Is there a major security breach in Facebook’s mutual friending system? An article over at Loose Wire indicates that an engineering loophole has rendered it possible for someone to add another Facebook user to their friend list without mutual consent. Facebook’s mutual friending system can get a little tricky at times, but this particular fluke could be worrisome.
When Jeremy of Loose Wire received a Facebook invite in his email inbox from someone he didn’t know, he was perplexed, since he’s already a Facebook member. But he clicked on the invite link, which directed him to the regular Facebook login page. After logging in, he didn’t see any more information on the person that had sent him the Facebook invite. Jeremy then Googled the invitee’s name and found that he was already on this person’s friends list.
The odd thing is that the invitee was not, however, on Jeremy’s friends list, meaning the friendship was not mutual. The worrisome part about it all? The invitee could now see all of Jeremy’s profile information, and Jeremy could see none of his.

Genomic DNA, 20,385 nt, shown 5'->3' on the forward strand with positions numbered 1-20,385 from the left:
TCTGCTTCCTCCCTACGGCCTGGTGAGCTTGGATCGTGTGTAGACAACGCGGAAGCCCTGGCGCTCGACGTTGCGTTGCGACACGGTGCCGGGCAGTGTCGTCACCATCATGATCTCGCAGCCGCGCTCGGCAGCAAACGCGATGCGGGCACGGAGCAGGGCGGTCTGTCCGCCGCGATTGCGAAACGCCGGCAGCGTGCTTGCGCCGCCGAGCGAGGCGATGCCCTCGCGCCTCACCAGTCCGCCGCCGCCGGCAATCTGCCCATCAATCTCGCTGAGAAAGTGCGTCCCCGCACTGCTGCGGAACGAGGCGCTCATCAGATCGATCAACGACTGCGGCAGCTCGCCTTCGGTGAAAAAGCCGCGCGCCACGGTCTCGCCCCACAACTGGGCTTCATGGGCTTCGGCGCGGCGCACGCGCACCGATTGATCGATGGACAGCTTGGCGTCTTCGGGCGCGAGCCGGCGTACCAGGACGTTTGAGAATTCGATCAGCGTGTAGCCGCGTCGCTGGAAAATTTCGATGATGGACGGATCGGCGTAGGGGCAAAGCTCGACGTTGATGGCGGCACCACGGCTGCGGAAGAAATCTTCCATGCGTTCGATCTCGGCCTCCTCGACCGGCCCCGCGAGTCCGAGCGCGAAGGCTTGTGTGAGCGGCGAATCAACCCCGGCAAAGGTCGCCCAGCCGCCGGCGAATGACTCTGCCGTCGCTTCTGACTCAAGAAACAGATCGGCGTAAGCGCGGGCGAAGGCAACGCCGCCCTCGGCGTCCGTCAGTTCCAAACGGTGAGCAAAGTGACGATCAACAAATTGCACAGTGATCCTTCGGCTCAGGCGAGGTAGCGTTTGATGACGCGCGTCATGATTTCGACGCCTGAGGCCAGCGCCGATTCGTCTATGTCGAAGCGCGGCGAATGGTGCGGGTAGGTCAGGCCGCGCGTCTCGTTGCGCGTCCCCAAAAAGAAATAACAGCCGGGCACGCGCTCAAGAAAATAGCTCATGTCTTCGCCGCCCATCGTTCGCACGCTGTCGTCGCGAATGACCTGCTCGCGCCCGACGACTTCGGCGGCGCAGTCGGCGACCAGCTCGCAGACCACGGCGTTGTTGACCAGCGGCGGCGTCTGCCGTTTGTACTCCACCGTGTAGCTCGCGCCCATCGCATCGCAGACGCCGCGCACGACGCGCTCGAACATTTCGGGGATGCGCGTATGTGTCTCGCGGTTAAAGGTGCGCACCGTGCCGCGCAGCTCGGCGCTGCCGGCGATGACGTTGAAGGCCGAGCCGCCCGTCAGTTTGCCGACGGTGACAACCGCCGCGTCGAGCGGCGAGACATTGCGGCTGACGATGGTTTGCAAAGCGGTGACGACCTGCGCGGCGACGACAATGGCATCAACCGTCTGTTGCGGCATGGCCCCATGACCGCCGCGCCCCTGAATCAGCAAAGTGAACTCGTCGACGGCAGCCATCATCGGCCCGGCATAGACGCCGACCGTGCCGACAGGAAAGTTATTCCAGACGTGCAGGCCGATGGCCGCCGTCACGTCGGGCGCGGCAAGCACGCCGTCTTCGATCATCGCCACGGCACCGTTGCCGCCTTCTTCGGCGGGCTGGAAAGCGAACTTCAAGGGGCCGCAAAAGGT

While this fluke has yet to be confirmed, there are a few standing issues regardless. Assuming that the email address Jeremy received the invite through is also the email address he’s associated with his Facebook account, then he shouldn’t be receiving invites from other Facebook users in the first place. Red flag #1.
Even legitimate Facebook invites typically don’t provide direct links to the invitee’s profile, so being redirected to the login page isn’t entirely atypical. But being on the invitee’s friend list without having them on your friends list is red flag #2.
The confusing aspect of this is the fact that certain actions on Facebook enable a user to view someone else’s profile for a definite amount of time, even if they’re not mutual friends. Should this be the case, then Jeremy’s situation could in fact be a friending “loophole” that seems to violate certain privacy standards found on Facebook. This may be something that Facebook needs to look into, especially if “fake invites” are at the core of this fluke.